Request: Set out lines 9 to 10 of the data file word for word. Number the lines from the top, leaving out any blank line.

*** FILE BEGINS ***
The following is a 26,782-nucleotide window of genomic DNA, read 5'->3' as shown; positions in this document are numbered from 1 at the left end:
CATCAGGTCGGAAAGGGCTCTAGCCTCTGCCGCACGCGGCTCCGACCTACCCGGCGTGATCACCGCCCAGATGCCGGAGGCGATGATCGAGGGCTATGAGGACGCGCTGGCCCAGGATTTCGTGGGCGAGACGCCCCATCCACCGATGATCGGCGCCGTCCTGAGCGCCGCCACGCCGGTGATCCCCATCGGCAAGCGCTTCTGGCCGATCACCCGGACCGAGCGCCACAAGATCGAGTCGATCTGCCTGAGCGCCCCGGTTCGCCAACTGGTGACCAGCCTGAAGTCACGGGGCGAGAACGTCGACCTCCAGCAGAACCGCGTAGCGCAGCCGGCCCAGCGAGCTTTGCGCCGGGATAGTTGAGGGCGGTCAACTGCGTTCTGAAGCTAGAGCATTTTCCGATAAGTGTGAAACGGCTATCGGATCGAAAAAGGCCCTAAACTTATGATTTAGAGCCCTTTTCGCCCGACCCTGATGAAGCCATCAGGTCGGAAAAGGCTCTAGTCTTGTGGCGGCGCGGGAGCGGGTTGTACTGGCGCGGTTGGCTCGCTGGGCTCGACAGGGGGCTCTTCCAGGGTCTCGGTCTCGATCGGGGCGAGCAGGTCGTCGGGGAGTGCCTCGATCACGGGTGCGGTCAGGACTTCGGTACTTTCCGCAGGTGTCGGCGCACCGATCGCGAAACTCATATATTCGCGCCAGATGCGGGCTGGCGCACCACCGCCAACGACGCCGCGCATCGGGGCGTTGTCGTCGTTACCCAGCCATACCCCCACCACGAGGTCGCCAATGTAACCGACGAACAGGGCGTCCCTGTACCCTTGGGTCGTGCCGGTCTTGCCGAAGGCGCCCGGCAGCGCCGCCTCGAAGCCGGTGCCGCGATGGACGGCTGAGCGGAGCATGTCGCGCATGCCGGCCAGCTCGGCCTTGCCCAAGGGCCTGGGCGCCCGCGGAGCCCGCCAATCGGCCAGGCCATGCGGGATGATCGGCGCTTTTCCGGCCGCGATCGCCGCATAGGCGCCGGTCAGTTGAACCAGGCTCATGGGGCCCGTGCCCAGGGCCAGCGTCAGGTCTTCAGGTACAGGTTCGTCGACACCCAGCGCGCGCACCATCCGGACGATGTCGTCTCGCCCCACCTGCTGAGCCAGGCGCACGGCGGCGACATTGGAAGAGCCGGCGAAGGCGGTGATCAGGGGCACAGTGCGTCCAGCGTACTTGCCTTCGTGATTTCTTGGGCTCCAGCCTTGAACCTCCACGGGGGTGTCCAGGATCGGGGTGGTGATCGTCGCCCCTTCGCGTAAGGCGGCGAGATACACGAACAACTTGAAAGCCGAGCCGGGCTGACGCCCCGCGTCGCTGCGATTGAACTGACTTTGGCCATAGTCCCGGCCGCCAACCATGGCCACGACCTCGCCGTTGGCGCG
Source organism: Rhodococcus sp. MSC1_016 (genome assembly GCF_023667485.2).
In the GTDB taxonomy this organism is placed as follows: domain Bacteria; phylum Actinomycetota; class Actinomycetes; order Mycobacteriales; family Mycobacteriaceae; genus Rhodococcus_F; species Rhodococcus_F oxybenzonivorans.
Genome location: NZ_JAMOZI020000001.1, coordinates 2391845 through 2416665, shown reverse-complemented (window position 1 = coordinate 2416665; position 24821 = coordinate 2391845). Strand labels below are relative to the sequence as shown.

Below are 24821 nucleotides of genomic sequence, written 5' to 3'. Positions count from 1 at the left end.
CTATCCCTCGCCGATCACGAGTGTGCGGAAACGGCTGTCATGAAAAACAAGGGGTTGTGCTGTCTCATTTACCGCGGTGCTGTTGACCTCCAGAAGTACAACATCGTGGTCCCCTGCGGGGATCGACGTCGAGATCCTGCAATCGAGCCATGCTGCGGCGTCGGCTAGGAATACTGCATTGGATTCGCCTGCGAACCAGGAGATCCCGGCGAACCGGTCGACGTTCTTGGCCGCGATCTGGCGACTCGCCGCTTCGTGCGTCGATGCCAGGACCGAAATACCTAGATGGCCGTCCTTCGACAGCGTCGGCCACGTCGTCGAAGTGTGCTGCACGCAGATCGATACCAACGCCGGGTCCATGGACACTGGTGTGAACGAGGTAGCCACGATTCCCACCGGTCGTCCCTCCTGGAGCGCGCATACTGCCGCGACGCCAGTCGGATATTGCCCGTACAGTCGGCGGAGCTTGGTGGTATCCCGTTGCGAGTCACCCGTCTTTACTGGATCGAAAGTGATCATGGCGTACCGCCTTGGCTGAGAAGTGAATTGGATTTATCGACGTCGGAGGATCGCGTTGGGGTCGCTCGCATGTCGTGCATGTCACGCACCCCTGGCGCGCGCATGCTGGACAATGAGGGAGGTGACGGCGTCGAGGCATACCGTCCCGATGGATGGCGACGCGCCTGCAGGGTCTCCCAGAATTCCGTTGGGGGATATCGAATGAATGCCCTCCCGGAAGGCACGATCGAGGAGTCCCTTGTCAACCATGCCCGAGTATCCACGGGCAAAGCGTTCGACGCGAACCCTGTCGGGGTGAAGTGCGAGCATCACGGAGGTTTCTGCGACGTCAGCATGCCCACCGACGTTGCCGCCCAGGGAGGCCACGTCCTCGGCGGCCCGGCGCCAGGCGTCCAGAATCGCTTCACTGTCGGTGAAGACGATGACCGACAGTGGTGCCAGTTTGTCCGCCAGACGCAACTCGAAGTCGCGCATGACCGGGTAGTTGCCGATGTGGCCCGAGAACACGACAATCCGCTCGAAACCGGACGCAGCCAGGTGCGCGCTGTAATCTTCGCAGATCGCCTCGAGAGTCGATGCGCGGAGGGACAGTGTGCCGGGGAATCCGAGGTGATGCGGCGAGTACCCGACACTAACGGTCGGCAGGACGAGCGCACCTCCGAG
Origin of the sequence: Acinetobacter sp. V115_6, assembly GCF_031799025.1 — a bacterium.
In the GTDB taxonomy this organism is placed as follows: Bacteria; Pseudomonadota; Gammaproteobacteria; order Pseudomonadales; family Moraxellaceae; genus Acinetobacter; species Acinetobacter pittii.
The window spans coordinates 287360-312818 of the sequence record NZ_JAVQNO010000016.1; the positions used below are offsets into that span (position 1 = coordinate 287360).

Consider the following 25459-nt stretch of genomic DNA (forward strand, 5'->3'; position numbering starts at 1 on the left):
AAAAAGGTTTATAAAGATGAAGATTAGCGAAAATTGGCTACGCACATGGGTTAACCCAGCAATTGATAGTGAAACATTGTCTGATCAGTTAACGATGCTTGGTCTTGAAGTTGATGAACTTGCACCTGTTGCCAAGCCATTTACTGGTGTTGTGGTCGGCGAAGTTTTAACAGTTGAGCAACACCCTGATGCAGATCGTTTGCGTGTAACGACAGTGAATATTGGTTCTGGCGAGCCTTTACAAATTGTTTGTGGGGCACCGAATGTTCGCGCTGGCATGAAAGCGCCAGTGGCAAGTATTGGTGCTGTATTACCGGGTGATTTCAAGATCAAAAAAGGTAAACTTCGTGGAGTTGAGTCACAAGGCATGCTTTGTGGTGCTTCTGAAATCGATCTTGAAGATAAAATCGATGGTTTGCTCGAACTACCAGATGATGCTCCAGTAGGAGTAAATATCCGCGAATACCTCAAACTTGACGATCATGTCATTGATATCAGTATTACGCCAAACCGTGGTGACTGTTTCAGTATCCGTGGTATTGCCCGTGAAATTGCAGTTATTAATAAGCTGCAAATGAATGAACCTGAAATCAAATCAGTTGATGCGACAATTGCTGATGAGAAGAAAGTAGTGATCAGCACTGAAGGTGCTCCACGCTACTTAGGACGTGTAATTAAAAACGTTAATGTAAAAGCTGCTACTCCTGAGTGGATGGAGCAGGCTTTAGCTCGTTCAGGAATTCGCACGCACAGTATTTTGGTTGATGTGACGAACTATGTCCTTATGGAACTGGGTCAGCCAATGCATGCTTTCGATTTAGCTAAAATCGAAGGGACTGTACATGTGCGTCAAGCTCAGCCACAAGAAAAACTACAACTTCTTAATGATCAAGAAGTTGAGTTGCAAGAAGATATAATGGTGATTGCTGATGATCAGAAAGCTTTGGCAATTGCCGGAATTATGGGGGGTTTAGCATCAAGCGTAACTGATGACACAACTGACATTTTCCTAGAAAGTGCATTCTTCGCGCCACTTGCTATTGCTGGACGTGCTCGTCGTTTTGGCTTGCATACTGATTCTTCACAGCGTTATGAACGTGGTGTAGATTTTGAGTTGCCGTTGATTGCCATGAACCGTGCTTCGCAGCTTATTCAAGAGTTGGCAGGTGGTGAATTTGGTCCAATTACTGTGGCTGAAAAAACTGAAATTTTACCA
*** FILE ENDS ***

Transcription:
In the GTDB taxonomy this organism is placed as follows: Bacteria; Pseudomonadota; Gammaproteobacteria; order Pseudomonadales; family Moraxellaceae; genus Acinetobacter; species Acinetobacter pittii.
The window spans coordinates 287360-312818 of the sequence record NZ_JAVQNO010000016.1; the positions used below are offsets into that span (position 1 = coordinate 287360).